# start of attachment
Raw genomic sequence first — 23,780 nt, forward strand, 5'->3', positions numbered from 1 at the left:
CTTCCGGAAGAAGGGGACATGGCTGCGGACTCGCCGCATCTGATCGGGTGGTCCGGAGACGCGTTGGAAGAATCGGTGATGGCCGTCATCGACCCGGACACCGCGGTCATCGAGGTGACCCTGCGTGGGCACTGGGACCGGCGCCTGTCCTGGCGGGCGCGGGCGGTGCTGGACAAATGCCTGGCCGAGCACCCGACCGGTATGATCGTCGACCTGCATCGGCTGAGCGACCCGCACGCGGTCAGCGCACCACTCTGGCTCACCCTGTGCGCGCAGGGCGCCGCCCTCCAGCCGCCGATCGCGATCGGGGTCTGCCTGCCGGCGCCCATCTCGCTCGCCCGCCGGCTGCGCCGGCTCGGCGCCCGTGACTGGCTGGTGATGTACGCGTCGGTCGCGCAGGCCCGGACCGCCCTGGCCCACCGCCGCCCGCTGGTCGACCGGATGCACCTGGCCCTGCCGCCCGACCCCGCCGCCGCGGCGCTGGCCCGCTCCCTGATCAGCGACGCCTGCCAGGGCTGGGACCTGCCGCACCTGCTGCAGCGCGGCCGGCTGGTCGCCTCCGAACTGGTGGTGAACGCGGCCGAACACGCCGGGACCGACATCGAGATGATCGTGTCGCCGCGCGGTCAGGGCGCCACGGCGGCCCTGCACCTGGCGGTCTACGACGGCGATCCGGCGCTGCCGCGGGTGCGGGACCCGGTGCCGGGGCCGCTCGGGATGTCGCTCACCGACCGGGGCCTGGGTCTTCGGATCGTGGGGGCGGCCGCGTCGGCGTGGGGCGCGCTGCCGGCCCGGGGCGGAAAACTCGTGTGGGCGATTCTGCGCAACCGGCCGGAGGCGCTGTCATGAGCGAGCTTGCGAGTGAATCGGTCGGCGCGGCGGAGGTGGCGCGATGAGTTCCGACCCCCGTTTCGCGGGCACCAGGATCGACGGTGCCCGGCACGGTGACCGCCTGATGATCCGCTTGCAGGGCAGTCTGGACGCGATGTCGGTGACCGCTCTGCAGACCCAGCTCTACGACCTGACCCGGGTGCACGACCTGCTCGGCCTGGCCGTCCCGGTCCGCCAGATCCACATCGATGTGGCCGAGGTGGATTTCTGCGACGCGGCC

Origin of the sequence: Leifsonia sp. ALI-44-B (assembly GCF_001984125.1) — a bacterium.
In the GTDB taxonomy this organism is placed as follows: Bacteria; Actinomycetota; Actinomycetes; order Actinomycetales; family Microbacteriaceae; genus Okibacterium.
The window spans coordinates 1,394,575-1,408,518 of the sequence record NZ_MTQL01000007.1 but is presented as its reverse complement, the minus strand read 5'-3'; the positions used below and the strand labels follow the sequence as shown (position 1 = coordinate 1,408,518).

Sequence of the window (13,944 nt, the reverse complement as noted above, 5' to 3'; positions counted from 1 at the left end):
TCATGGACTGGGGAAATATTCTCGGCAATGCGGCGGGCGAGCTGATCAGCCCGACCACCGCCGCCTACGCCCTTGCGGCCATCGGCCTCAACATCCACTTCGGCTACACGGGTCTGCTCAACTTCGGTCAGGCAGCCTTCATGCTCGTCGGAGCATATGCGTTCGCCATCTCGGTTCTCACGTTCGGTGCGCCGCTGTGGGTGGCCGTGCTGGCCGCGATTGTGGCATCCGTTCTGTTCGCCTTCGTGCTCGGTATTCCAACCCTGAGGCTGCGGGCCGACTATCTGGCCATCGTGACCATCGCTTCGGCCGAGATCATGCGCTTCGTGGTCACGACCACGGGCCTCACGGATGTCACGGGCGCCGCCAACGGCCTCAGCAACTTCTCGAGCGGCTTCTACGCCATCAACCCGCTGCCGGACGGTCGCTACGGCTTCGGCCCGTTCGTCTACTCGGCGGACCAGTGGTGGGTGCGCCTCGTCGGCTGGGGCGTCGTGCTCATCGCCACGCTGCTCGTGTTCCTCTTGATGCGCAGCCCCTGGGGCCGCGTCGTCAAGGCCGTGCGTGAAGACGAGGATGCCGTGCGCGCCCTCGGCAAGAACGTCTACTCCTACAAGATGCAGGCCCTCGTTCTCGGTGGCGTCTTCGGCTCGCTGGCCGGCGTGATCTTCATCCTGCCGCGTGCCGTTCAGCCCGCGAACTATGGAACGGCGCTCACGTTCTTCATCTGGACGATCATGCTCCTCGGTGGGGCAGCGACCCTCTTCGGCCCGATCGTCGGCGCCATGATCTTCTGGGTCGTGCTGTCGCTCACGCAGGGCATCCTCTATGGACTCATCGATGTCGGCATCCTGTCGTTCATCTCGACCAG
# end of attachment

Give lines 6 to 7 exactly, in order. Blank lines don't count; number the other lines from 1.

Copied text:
Sequence of the window (13,944 nt, the reverse complement as noted above, 5' to 3'; positions counted from 1 at the left end):
TCATGGACTGGGGAAATATTCTCGGCAATGCGGCGGGCGAGCTGATCAGCCCGACCACCGCCGCCTACGCCCTTGCGGCCATCGGCCTCAACATCCACTTCGGCTACACGGGTCTGCTCAACTTCGGTCAGGCAGCCTTCATGCTCGTCGGAGCATATGCGTTCGCCATCTCGGTTCTCACGTTCGGTGCGCCGCTGTGGGTGGCCGTGCTGGCCGCGATTGTGGCATCCGTTCTGTTCGCCTTCGTGCTCGGTATTCCAACCCTGAGGCTGCGGGCCGACTATCTGGCCATCGTGACCATCGCTTCGGCCGAGATCATGCGCTTCGTGGTCACGACCACGGGCCTCACGGATGTCACGGGCGCCGCCAACGGCCTCAGCAACTTCTCGAGCGGCTTCTACGCCATCAACCCGCTGCCGGACGGTCGCTACGGCTTCGGCCCGTTCGTCTACTCGGCGGACCAGTGGTGGGTGCGCCTCGTCGGCTGGGGCGTCGTGCTCATCGCCACGCTGCTCGTGTTCCTCTTGATGCGCAGCCCCTGGGGCCGCGTCGTCAAGGCCGTGCGTGAAGACGAGGATGCCGTGCGCGCCCTCGGCAAGAACGTCTACTCCTACAAGATGCAGGCCCTCGTTCTCGGTGGCGTCTTCGGCTCGCTGGCCGGCGTGATCTTCATCCTGCCGCGTGCCGTTCAGCCCGCGAACTATGGAACGGCGCTCACGTTCTTCATCTGGACGATCATGCTCCTCGGTGGGGCAGCGACCCTCTTCGGCCCGATCGTCGGCGCCATGATCTTCTGGGTCGTGCTGTCGCTCACGCAGGGCATCCTCTATGGACTCATCGATGTCGGCATCCTGTCGTTCATCTCGACCAG